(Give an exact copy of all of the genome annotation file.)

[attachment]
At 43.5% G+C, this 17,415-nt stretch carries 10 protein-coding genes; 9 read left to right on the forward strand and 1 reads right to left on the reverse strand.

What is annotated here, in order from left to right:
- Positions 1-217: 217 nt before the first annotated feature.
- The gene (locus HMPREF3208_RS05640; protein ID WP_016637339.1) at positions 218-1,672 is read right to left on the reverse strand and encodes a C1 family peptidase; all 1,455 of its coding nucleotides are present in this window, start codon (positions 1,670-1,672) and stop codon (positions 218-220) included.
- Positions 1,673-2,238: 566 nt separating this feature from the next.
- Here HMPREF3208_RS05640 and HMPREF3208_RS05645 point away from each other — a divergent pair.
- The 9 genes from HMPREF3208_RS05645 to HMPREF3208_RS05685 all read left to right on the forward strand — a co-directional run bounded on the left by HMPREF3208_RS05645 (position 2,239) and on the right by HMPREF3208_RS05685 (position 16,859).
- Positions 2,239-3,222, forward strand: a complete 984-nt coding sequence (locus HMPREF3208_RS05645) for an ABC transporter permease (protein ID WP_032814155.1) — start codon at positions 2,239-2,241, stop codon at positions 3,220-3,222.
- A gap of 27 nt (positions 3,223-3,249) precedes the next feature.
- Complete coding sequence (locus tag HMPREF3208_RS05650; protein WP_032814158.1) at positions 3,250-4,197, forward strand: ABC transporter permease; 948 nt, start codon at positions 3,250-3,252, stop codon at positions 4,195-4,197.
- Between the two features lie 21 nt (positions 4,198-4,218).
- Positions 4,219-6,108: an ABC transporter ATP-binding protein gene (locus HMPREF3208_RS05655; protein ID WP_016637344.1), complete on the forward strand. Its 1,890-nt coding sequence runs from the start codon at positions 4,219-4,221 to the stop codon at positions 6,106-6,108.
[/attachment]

At 43.5% G+C, this 17,415-nt stretch carries 10 protein-coding genes; 9 read left to right on the forward strand and 1 reads right to left on the reverse strand.

What is annotated here, in order from left to right:
- Positions 1-217: 217 nt before the first annotated feature.
- The gene (locus HMPREF3208_RS05640; protein ID WP_016637339.1) at positions 218-1,672 is read right to left on the reverse strand and encodes a C1 family peptidase; all 1,455 of its coding nucleotides are present in this window, start codon (positions 1,670-1,672) and stop codon (positions 218-220) included.
- Positions 1,673-2,238: 566 nt separating this feature from the next.
- Here HMPREF3208_RS05640 and HMPREF3208_RS05645 point away from each other — a divergent pair.
- The 9 genes from HMPREF3208_RS05645 to HMPREF3208_RS05685 all read left to right on the forward strand — a co-directional run bounded on the left by HMPREF3208_RS05645 (position 2,239) and on the right by HMPREF3208_RS05685 (position 16,859).
- Positions 2,239-3,222, forward strand: a complete 984-nt coding sequence (locus HMPREF3208_RS05645) for an ABC transporter permease (protein ID WP_032814155.1) — start codon at positions 2,239-2,241, stop codon at positions 3,220-3,222.
- A gap of 27 nt (positions 3,223-3,249) precedes the next feature.
- Complete coding sequence (locus tag HMPREF3208_RS05650; protein WP_032814158.1) at positions 3,250-4,197, forward strand: ABC transporter permease; 948 nt, start codon at positions 3,250-3,252, stop codon at positions 4,195-4,197.
- Between the two features lie 21 nt (positions 4,198-4,218).
- Positions 4,219-6,108: an ABC transporter ATP-binding protein gene (locus HMPREF3208_RS05655; protein ID WP_016637344.1), complete on the forward strand. Its 1,890-nt coding sequence runs from the start codon at positions 4,219-4,221 to the stop codon at positions 6,106-6,108.